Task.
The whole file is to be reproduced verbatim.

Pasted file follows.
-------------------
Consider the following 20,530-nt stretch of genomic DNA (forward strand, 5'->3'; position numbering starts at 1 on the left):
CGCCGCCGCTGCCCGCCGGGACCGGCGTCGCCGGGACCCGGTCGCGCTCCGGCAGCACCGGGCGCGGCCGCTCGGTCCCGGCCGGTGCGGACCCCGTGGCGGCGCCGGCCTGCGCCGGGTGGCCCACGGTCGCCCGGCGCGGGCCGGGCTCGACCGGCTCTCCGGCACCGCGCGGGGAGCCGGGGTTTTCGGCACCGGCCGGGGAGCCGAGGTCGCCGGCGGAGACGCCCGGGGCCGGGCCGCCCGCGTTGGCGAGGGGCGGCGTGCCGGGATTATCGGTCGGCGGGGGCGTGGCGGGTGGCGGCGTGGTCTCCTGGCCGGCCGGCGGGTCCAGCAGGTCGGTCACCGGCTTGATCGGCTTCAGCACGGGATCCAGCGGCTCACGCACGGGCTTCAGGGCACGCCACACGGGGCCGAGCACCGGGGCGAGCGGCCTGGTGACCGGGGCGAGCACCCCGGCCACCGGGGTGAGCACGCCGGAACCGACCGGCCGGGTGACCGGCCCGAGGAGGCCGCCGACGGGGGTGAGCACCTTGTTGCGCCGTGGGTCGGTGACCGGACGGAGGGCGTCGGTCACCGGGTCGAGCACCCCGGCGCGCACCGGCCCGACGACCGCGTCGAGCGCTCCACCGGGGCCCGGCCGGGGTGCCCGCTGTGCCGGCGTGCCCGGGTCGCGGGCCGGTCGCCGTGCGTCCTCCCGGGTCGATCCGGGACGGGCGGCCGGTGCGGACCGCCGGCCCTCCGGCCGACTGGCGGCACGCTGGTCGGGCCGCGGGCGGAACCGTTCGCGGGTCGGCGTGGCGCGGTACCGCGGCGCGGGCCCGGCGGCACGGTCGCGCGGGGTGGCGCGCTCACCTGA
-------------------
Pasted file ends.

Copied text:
Consider the following 20,530-nt stretch of genomic DNA (forward strand, 5'->3'; position numbering starts at 1 on the left):
CGCCGCCGCTGCCCGCCGGGACCGGCGTCGCCGGGACCCGGTCGCGCTCCGGCAGCACCGGGCGCGGCCGCTCGGTCCCGGCCGGTGCGGACCCCGTGGCGGCGCCGGCCTGCGCCGGGTGGCCCACGGTCGCCCGGCGCGGGCCGGGCTCGACCGGCTCTCCGGCACCGCGCGGGGAGCCGGGGTTTTCGGCACCGGCCGGGGAGCCGAGGTCGCCGGCGGAGACGCCCGGGGCCGGGCCGCCCGCGTTGGCGAGGGGCGGCGTGCCGGGATTATCGGTCGGCGGGGGCGTGGCGGGTGGCGGCGTGGTCTCCTGGCCGGCCGGCGGGTCCAGCAGGTCGGTCACCGGCTTGATCGGCTTCAGCACGGGATCCAGCGGCTCACGCACGGGCTTCAGGGCACGCCACACGGGGCCGAGCACCGGGGCGAGCGGCCTGGTGACCGGGGCGAGCACCCCGGCCACCGGGGTGAGCACGCCGGAACCGACCGGCCGGGTGACCGGCCCGAGGAGGCCGCCGACGGGGGTGAGCACCTTGTTGCGCCGTGGGTCGGTGACCGGACGGAGGGCGTCGGTCACCGGGTCGAGCACCCCGGCGCGCACCGGCCCGACGACCGCGTCGAGCGCTCCACCGGGGCCCGGCCGGGGTGCCCGCTGTGCCGGCGTGCCCGGGTCGCGGGCCGGTCGCCGTGCGTCCTCCCGGGTCGATCCGGGACGGGCGGCCGGTGCGGACCGCCGGCCCTCCGGCCGACTGGCGGCACGCTGGTCGGGCCGCGGGCGGAACCGTTCGCGGGTCGGCGTGGCGCGGTACCGCGGCGCGGGCCCGGCGGCACGGTCGCGCGGGGTGGCGCGCTCACCTGA